Benzoxazolinone detoxification by N-Glucosylation: The multi-compartment-network of Zea mays L.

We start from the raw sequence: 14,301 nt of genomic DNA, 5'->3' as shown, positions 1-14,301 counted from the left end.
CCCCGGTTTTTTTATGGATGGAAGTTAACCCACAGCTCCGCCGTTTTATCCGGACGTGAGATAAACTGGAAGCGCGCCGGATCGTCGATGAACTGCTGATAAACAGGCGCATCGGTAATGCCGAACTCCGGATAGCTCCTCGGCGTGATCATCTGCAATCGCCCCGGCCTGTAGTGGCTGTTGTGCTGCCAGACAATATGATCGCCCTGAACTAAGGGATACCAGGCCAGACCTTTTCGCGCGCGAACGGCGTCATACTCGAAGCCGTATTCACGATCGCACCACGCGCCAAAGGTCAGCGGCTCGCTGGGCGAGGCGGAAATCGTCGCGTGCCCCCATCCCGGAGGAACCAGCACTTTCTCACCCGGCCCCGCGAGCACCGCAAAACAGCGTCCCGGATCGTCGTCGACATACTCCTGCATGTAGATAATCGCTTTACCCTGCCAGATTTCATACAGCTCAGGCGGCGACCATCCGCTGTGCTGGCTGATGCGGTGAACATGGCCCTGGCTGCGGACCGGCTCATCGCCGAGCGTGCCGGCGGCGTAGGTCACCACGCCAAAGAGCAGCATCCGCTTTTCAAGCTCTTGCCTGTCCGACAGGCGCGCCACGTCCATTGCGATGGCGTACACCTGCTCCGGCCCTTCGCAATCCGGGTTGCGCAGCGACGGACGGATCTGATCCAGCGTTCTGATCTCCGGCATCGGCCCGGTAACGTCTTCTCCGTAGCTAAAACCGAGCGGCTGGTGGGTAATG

The major detoxification product in maize roots after 24 h benzoxazolin-2(3H)-one (BOA) exposure was identified as glucoside carbamate resulting from rearrangement of BOA-N-glucoside, but the pathway of N-glucosylation, enzymes involved and the site of synthesis were previously unknown. Assaying whole cell proteins revealed the necessity of H2O2 and Fe2+ ions for glucoside carbamate production. Peroxidase produced BOA radicals are apparently formed within the extraplastic space of the young maize root. Radicals seem to be the preferred substrate for N-glucosylation, either by direct reaction with glucose or, more likely, the N-glucoside is released by glucanase/glucosidase catalyzed hydrolysis from cell wall components harboring fixed BOA. The processes are accompanied by alterations of cell wall polymers. Glucoside carbamate accumulation could be suppressed by the oxireductase inhibitor 2-bromo-4´-nitroacetophenone and by peroxidase inhibitor 2,3-butanedione. Alternatively, activated BOA molecules with an open heterocycle may be produced by microorganisms (e.g., endophyte Fusarium verticillioides) and channeled for enzymatic N-glucosylation. Experiments with transgenic Arabidopsis lines indicate a role of maize glucosyltransferase BX9 in BOA-N-glycosylation. Western blots with BX9 antibody demonstrate the presence of BX9 in the extraplastic space. Proteomic analyses verified a high BOA responsiveness of multiple peroxidases in the apoplast/cell wall. BOA incubations led to shifting, altered abundances and identities of the apoplast and cell wall located peroxidases, glucanases, glucosidases and glutathione transferases (GSTs). GSTs could function as glucoside carbamate transporters. The highly complex, compartment spanning and redox-regulated glucoside carbamate pathway seems to be mainly realized in Poaceae. In maize, carbamate production is independent from benzoxazinone synthesis.